I always told my kids to be careful turning over rocks – there might be a scorpion there to sting them. The warning came from my clinical experience, watching colleagues test patients for infections that you could tell they did not have after talking to the patient, and coming up with false positive tests to explain away. The pathologists among us (at least those beyond a certain age) will remember “febrile agglutinins” in this context.
More recently, large-scale screenings for prostate-specific antigen and mammography have been criticized because they generate abnormal results in folks for whom they are clinically irrelevant, causing harm from over-diagnosis and treatment. A recent Food and Drug Administration workshop focused on the application of next-generation nucleic acid sequencing as donor testing, which could cause similar problems in our laboratories. These techniques are being developed to find bugs we know cause problems, but also for use in “pathogen” discovery. This is the sensitive identification of previously unknown viruses (or higher organisms) by comparing extensive DNA and RNA sequences found during screening to the human genome and known organisms to find new bugs in the data. If donors are screened with these approaches, we may find an organism that’s searching for an illness. Recent examples demonstrate that humans harbor a normal viral flora that does not cause illness, e.g,. TTV and GBV-C, which were initially candidates to explain post-transfusion hepatitis that is not caused by the usual suspects. On July 29, the Journal of Infectious Diseases published a report by Nikolay Popgeorgiev and colleagues, documenting the identification of an apparently non-pathogenic “Marseillevirus” in French blood donors. An editorial comment by Jesse Goodman, former director of FDA’s Center for Biologics Evaluation and Research, discusses this finding’s potential impact on blood safety. Yin: speedy identification and mitigation of agents that are destined to cause trouble. Yang: finding agents that are harmless, with the thorny issue of explaining the test results to donors when we know little or nothing about the identified agent.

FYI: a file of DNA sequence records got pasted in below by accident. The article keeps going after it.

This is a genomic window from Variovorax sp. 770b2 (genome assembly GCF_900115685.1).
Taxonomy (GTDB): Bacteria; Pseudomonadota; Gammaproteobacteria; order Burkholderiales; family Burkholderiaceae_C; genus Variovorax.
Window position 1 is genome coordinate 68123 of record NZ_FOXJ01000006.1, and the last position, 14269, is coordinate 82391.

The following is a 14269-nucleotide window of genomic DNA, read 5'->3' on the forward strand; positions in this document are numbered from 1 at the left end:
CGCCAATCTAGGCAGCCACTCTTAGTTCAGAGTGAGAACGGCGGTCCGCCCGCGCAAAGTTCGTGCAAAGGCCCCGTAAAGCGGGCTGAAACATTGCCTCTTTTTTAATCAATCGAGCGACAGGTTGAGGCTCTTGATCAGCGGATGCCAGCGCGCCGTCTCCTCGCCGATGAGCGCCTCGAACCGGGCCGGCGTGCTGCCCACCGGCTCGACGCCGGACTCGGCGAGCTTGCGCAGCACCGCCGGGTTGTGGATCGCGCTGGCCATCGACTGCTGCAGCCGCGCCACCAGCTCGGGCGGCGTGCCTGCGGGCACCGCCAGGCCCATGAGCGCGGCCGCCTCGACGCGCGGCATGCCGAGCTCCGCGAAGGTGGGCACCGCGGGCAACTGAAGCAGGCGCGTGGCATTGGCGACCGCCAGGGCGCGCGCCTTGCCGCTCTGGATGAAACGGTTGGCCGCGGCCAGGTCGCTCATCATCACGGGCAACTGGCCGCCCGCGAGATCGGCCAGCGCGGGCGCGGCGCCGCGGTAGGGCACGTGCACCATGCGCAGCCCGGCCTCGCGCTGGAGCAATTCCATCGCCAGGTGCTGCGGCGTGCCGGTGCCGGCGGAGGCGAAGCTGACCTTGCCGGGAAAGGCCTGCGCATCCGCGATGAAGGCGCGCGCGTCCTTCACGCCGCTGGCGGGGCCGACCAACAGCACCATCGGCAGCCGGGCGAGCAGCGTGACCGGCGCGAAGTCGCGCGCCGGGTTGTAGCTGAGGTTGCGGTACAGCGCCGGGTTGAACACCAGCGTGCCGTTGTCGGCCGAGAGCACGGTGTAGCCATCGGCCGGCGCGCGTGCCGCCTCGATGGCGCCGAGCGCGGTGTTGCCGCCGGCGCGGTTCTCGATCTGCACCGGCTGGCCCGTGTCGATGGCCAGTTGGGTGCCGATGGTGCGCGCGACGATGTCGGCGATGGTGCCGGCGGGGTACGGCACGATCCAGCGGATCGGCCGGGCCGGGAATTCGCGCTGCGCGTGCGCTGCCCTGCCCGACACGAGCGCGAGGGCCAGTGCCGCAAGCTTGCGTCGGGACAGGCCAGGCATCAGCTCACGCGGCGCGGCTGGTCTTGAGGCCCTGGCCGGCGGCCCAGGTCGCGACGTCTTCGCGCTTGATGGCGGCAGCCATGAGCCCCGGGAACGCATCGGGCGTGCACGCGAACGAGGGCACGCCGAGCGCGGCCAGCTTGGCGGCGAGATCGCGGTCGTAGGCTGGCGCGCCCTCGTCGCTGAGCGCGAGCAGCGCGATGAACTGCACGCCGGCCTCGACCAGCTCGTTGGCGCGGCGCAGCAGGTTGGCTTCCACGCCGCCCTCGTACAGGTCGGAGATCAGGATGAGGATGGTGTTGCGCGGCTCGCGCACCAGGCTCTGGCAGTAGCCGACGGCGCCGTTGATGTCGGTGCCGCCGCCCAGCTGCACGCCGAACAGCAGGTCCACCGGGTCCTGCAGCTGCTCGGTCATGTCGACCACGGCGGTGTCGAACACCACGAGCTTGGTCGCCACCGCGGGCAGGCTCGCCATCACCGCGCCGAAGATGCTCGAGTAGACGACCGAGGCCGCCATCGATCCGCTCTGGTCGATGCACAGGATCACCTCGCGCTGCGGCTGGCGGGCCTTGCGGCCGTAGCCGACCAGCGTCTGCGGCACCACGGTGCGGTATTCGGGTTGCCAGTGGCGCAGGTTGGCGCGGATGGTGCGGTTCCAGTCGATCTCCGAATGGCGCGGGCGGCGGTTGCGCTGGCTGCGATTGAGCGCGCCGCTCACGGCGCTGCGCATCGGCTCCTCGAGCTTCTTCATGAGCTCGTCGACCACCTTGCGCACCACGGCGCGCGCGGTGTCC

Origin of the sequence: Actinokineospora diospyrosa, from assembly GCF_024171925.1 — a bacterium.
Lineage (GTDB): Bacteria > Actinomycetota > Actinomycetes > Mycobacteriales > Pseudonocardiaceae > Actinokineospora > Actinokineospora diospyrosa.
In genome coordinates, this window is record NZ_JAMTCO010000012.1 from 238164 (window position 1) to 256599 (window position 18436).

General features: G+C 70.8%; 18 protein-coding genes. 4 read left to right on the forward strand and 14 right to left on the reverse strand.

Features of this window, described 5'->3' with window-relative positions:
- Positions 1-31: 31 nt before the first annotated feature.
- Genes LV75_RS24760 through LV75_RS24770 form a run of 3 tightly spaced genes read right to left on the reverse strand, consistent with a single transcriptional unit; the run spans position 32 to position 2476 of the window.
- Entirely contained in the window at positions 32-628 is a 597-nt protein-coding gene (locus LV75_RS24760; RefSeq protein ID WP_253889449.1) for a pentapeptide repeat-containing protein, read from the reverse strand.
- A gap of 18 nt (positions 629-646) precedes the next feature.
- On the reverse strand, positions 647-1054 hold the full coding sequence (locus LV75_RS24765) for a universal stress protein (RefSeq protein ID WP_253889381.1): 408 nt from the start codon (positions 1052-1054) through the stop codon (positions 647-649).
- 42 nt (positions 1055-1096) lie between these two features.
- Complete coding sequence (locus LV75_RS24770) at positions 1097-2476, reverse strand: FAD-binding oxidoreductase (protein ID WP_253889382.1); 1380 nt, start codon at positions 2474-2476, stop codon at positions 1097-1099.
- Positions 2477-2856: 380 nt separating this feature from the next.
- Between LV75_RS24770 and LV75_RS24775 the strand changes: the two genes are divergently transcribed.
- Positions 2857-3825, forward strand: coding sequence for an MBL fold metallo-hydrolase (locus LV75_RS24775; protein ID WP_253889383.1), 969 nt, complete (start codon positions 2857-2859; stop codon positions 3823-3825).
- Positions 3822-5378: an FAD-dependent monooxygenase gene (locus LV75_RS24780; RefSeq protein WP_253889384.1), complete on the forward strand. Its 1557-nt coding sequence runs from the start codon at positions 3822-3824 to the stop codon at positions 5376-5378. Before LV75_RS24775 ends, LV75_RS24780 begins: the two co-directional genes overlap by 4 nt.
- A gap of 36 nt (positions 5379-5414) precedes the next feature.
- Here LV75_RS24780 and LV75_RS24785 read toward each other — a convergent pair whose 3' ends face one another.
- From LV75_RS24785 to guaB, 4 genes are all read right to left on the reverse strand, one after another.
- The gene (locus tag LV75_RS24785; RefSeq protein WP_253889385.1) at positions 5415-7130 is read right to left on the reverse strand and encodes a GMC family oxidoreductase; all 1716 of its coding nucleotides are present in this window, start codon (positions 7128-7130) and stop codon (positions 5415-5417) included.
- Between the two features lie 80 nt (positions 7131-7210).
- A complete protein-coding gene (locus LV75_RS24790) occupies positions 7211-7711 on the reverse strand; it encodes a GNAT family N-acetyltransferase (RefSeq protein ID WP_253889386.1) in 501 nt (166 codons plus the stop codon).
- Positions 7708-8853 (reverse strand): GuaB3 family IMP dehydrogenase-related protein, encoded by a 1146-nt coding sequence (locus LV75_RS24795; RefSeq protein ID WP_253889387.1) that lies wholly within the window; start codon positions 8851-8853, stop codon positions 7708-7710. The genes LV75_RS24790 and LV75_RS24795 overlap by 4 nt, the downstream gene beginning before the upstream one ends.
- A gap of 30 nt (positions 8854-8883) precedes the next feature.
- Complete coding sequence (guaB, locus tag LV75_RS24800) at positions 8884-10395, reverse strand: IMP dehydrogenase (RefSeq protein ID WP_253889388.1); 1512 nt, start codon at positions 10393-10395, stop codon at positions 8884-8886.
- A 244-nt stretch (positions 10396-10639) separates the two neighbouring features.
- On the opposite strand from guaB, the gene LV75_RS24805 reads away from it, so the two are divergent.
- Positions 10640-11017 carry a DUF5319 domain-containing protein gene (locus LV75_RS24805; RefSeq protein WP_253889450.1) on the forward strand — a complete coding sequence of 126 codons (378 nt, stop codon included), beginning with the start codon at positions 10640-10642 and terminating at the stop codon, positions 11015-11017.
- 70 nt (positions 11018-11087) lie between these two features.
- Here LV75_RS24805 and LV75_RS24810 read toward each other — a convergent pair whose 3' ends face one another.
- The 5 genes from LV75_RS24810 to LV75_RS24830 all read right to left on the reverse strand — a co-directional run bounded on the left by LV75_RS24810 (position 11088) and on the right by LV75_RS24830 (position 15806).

How do we deal with these prospects going forward without sacrificing the power of these techniques to prevent or mitigate the impact of an emerging agent on transfusion safety? The solutions range from robust non-donor surveillance of pathogens and their diseases, unlinked donor-recipient repositories to allow “off line” characterization of opportunities and threats, long-term follow up of blood recipients to recognize adverse outcomes associated with transfusion before we find a pathogen, and (maybe most important) conservative transfusion practices. These methods necessitate research commitments and infrastructure that will require a large and long-term investment from agencies with deep pockets.
Louis Katz, MD, Executive Vice President, Scientific, Medical, Technical, Quality, and Regulatory; LKatz@americasblood.org